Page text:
Aalf’s Manufacturing, a jean company, closed its Arkadelphia plant.

In a three-county drug sting, 25 people were arrested for being involved in meth labs.


John Thomas, former circuit judge, ruled that Henderson State and Ouachita Baptists students could not vote in Clark County. Protests followed, and a district judge reversed Thomas’s order.

The Community Family Enrichment Center opened its doors.

Caddo Valley began its own police dispatching services.

A student pilot, flying one of Henderson’s small planes, discovered that the aircraft’s fuel had been contaminated. After the plane landed safely and a police investigation ensued, it was learned that the fuel was contaminated with bee’s wax, pollen and fructose.

A strip mall opened on W.P. Malone Drive.

Adam LupPlace purchased the Arkadelphia Country Club.

Alumacraft expanded its plant on North 10th Street from 42 to 84 employees.

A zoo opened in Bismarck, but shut down only months later after failing an inspection by the United States Department of Agriculture.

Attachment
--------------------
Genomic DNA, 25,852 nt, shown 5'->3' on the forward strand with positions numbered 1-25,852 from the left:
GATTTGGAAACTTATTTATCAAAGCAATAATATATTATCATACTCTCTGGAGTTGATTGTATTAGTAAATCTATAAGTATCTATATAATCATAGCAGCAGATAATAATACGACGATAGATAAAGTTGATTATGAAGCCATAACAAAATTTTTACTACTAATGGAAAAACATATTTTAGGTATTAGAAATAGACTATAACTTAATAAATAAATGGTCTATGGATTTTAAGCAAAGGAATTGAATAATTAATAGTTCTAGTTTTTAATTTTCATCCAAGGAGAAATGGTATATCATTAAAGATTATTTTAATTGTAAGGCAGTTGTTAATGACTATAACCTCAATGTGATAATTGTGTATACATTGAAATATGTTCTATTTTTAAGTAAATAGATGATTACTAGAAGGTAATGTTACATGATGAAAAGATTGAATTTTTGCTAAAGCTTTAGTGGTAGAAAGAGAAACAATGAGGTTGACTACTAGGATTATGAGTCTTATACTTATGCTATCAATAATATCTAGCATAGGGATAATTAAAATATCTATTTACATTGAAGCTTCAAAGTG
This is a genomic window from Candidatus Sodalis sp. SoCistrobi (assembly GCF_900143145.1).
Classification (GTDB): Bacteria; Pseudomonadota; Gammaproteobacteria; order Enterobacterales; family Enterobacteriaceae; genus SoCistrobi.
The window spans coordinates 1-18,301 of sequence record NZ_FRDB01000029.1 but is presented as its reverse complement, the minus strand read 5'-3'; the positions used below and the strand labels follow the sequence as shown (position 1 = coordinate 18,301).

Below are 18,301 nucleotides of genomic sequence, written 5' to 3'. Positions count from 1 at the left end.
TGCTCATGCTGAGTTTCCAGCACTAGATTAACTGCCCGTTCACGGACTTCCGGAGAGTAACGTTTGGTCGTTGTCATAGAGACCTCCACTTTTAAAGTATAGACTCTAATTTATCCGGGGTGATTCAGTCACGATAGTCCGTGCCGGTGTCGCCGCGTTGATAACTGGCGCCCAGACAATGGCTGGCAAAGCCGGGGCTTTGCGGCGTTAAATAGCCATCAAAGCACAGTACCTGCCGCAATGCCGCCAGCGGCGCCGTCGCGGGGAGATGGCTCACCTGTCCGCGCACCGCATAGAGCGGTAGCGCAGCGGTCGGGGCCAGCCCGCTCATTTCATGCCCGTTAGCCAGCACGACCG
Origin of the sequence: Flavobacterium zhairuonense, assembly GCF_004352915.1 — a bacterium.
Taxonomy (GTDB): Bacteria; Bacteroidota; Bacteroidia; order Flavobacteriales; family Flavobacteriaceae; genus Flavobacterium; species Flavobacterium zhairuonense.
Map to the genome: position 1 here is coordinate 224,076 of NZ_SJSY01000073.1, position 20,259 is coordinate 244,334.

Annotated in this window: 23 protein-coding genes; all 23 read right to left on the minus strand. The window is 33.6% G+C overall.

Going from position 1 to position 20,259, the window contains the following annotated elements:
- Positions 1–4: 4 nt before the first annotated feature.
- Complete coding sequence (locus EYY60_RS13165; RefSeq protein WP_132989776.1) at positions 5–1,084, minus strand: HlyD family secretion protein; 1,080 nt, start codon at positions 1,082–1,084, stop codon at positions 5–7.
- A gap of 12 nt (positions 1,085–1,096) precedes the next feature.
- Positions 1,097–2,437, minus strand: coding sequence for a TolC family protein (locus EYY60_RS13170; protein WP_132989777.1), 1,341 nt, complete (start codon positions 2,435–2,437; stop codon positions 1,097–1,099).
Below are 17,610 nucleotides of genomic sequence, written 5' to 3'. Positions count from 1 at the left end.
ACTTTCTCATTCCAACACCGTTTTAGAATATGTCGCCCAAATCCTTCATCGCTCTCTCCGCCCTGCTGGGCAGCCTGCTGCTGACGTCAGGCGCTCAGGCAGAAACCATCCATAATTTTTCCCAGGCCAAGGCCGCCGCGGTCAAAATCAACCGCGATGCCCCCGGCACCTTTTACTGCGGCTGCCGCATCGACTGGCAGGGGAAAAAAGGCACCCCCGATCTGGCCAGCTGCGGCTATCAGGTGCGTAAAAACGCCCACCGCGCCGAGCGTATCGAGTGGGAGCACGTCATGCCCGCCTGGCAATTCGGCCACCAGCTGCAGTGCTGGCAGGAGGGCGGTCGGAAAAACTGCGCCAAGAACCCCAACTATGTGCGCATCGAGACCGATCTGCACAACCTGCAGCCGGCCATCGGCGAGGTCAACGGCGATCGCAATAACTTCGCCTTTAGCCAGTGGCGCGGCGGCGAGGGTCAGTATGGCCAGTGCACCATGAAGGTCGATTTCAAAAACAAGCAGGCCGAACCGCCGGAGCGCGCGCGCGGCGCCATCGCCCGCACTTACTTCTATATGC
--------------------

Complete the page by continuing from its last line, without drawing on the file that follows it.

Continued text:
Central Primary School was renovated to be more secure against rain and pests, and be more economical.

Union Pacific began transporting goods via train through Arkadelphia.

An ex-AHS teacher was charged with sexual assault against a student.

James Smith was found guilty of his charges of having a relationship with a student and was sentenced to four years in prison.

Eddie Lee Harper, a Gurdon man, was charged with 100 counts of rape and two counts of incest. He was later sentenced to 100 years in prison.

A fire destroyed Video Concepts, A&A Gasworks and A&A Plumbing on North 10th Street.


Wayne Poland was arrested for 40 counts of rape against two juveniles. The children’s mother, Jacquelyne Velcoff, was later arrested and convicted for taking money from Poland so that he could have sex with them.

A man attending a city council meeting publicly accused former Caddo Valley Mayor Steve Allen of touching him when he was about 12 years old, when Allen was a teacher at Arkadelphia Schools.

River Park amphitheater on First Street in Arkadelphia was ready for use.

The City of Caddo Valley was faced with a $41,000 budget deficit.

The Arkadelphia Aquatic Park was used for the first time in May.